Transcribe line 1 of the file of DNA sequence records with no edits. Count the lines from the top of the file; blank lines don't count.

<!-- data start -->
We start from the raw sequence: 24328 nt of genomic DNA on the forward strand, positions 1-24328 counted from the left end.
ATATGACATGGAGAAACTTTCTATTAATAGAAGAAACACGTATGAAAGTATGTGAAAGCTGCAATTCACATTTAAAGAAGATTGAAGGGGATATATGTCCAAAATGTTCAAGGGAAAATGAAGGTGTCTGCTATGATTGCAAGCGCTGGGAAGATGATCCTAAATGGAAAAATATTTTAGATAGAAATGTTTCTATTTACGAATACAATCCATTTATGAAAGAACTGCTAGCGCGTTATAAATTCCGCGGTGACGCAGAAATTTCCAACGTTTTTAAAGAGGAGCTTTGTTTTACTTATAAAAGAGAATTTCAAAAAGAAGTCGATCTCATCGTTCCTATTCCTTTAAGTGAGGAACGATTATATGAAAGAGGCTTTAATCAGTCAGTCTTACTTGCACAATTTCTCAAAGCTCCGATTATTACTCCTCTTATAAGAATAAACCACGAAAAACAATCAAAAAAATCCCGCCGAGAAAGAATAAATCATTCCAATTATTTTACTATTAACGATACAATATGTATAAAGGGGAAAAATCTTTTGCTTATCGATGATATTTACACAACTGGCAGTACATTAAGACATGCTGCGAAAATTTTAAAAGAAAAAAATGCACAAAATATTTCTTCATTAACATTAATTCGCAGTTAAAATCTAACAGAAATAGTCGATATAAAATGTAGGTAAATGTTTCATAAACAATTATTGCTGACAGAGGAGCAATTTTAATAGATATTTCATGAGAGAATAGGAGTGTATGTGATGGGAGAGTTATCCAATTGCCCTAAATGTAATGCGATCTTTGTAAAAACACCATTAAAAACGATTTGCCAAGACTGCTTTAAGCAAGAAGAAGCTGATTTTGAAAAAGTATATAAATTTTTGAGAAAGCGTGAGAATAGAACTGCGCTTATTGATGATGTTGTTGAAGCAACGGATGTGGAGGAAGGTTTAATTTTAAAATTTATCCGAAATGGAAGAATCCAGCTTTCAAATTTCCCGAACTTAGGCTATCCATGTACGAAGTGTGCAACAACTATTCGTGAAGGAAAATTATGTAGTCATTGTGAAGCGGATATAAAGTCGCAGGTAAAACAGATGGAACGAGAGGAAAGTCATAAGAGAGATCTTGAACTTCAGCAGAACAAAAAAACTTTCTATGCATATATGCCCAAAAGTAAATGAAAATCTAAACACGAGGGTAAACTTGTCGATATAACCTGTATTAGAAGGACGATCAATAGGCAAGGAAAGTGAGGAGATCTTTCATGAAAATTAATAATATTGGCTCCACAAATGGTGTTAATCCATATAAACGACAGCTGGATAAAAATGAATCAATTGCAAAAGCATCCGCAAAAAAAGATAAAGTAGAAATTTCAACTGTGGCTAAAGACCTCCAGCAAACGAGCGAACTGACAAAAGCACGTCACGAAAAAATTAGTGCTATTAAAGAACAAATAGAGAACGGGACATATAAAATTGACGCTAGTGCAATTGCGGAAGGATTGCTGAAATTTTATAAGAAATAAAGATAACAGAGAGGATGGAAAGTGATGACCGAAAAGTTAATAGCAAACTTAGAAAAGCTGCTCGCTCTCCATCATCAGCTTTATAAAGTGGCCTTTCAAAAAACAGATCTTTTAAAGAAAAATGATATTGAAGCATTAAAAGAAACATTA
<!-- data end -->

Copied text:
We start from the raw sequence: 24328 nt of genomic DNA on the forward strand, positions 1-24328 counted from the left end.